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{ action.text }, a startup spun out of the MIT Media Lab, aims to use data collected automatically from mobile phones to warn users and their physicians that they may be on the verge of a manic episode or a bout of debilitating illness.

The company has developed a mobile-phone app called DailyData that analyzes information on the user’s location and the frequency of calls and text messages to determine whether that person is having health problems. will market the software to health insurers and others who could use the aggregate data to better understand the links between health and behavior.

“Changes in medication or mood are tied to communication and movement patterns,” says Karan Singh, one of the company’s founders. “Call diversity is a great example. When people fall into a cycle of depression, they tend to go into isolation and only call a couple of people.”

The start-up is part of a growing effort to use the sophistication of smart phones and other wireless devices to track behavior as it pertains to health. But’s app is unique in that it collects data automatically. Most health-tracking programs rely on information manually entered by the user, but many people eventually lose interest in using the program. Mood-tracking apps, for example, typically ask users to rate their moods, a task a depressed person is liable to neglect.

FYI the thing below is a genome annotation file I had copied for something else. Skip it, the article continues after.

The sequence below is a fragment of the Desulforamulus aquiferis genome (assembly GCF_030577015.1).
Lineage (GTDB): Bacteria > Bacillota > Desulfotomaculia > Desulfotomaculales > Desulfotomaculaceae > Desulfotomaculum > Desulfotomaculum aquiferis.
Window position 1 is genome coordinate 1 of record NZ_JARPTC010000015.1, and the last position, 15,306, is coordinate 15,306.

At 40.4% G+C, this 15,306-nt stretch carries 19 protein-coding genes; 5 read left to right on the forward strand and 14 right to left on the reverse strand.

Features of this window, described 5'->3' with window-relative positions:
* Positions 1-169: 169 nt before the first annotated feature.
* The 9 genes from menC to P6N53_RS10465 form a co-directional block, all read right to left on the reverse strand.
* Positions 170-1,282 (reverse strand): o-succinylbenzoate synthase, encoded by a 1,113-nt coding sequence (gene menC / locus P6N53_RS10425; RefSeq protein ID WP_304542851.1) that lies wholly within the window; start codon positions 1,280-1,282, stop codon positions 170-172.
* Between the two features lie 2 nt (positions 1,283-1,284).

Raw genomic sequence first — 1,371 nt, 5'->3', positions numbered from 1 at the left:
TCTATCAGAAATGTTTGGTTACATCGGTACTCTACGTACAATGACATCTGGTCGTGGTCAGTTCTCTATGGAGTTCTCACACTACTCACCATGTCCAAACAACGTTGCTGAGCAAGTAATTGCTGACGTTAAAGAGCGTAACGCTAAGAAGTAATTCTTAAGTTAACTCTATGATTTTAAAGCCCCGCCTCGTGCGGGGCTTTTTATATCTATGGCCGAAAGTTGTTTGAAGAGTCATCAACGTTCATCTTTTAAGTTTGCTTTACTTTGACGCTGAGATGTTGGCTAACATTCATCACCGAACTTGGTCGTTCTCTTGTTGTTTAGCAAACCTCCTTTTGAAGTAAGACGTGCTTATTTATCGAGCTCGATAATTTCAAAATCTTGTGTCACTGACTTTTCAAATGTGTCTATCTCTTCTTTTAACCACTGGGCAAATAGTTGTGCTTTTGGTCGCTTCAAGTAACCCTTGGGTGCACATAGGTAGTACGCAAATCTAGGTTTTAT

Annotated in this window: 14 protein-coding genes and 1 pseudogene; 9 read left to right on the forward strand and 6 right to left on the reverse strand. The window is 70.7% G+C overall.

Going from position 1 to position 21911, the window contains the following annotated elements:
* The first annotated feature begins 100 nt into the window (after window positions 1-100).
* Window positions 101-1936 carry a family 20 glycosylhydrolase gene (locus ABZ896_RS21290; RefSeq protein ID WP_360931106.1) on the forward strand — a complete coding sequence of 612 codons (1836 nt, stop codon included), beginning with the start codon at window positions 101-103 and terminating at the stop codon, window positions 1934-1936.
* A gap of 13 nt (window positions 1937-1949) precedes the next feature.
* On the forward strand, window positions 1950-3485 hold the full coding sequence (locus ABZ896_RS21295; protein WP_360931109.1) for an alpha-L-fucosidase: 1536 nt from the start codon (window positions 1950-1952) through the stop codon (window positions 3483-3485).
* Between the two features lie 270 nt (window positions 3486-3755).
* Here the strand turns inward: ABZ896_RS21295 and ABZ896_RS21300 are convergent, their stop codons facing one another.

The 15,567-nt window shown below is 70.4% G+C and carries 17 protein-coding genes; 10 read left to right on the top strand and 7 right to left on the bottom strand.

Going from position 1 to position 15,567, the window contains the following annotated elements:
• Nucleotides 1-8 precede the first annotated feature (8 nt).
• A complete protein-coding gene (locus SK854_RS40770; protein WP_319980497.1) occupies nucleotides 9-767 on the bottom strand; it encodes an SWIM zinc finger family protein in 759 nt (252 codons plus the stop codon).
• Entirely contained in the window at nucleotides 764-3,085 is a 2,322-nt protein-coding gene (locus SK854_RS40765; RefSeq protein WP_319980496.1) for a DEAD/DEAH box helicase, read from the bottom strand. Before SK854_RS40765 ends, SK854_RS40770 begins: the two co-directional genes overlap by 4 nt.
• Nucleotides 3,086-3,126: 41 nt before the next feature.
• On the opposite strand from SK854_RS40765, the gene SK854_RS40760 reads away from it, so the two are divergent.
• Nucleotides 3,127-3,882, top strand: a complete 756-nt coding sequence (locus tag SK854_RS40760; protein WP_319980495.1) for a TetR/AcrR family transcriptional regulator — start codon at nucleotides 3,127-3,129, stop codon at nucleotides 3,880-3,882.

The DailyData app first creates a baseline model of a user’s mobile-phone activity and then searches for deviations from that pattern. For patients with bipolar disorder, a burst of text messaging or phone calls could signal a manic episode. “We can compare this to your past behavior, or to aggregate behavior of individuals of your approximate age and demographic,” says Anmol Madan, another of the company’s cofounders.

Users can supplement the automatically collected data with manually entered information on medication, symptoms, and social activity, and can look at visualizations of their data on their phone or on a website. When the app detects behavioral changes, it will send out alerts, such as “You’ve been working harder on the weekends” or “You seem really stressed, is everything OK?”

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Tagged: Computing, Biomedicine, apps, mobile phones, cell phones, health, GPS, The Measured Life, self tracking

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